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Govt increases sin tax to fund treatment of NCDs

Zimbabwe’s government has increased excise duty on cigarettes and energy drinks with the funds going towards the treatment of Non-Communicable Diseases (NCDs) such as cancer, high blood pressure and diabetes.

Excise tax is specifically levied on certain goods deemed harmful to society, such as tobacco and soft drinks or alcohol, which Finance and Economic Minister, Professor Mthuli Ncube has deemed necessary to plug the shortfall of funds for domestic health needs.

Long-term illnesses such as diabetes and cancer are more costly to treat, not only for the health sector but also for the economy.

Zimbabwe is facing a rising level of NCDs and in the 1990s, a four-fold increase was reported while the World Health Organisation (WHO) projected a 20 percent rise of NCDs by 2020 in African countries.

In his 2022 national budget presentation Thursday, the finance minister Mthuli Ncube proposed the increase of excise duty on cigarettes and energy drinks for the purpose of establishing a fund to treat NCDs.

“In order to benchmark excise tax rates with the practice in the region, thereby curbing illicit flows and also mobilise additional revenue to the Fiscus, I propose to increase excise duty on cigarettes from 20percent + US$5.00/1000 cigarettes to 25percent+ US$5.00/1000,” Prof Ncube said before Parliament.

“I, further, propose to introduce a flat rate of excise duty on energy drinks at a rate of US$0.05/litre, or the local currency equivalent.”

Prof Ncube noted that funds generated from the excise duty would go towards the creation of a Non-Communicable Diseases Fund.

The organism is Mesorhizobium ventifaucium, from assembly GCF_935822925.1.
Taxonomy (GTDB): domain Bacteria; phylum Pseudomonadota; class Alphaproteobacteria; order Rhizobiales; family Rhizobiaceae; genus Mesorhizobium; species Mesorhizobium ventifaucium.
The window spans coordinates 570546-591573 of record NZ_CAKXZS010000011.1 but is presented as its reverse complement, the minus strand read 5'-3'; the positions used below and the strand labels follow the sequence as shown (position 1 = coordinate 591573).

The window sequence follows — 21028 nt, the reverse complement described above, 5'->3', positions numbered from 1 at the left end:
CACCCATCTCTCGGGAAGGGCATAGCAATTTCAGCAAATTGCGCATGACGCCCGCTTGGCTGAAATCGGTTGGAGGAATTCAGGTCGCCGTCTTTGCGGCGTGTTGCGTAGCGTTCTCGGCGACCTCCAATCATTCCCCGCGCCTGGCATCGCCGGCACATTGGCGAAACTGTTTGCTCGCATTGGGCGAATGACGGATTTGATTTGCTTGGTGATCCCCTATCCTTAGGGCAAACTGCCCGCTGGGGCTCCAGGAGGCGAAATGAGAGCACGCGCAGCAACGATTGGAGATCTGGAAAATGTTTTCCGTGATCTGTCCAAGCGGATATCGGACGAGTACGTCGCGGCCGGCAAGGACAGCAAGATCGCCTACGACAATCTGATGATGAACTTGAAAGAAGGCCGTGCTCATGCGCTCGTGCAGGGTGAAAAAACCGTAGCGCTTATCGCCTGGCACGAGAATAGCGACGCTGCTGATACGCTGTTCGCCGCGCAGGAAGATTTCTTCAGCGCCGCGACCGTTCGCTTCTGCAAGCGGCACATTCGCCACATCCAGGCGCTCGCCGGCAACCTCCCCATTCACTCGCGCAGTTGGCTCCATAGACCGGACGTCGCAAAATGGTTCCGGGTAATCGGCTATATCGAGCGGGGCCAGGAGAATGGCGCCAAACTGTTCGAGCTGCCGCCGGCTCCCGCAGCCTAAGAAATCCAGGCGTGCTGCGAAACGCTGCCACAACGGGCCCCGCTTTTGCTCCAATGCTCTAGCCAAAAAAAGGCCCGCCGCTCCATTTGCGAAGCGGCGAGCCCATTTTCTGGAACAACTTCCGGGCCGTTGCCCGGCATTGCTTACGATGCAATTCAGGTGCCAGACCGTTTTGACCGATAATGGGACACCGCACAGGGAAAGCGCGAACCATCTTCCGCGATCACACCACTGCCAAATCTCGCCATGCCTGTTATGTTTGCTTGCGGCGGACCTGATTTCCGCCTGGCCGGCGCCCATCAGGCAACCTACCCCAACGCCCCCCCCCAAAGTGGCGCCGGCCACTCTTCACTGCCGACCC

“Incidences of non-communicable diseases, in particular, cancer, diabetes and hypertension are on the increase. Additional funds generated from the review of excise duty on cigarettes and energy drinks will be ring-fenced and appropriated from the Consolidated Revenue Fund, towards treatment and support of cancer, diabetes and hypertension patients through the Non-Communicable Diseases Fund,” he said.

In May 2021 during a World Health Assembly (WHA) 74th Session running under the theme ‘Ending this pandemic, preventing the next: building together a healthier, safer and fairer world,’ Zimbabwe called for increased funding of NCDs.

Acting Director for Oral Health, Dr Hardwicke Matikiti in the Ministry of Health and Child Care indicated there was a rise in the prevalence of NCDs globally and locally, citizens were concerned about low financial investments to enable the country’s health systems to pay particular attention to their management in view of their increase in the population, including by integrating into primary health care.

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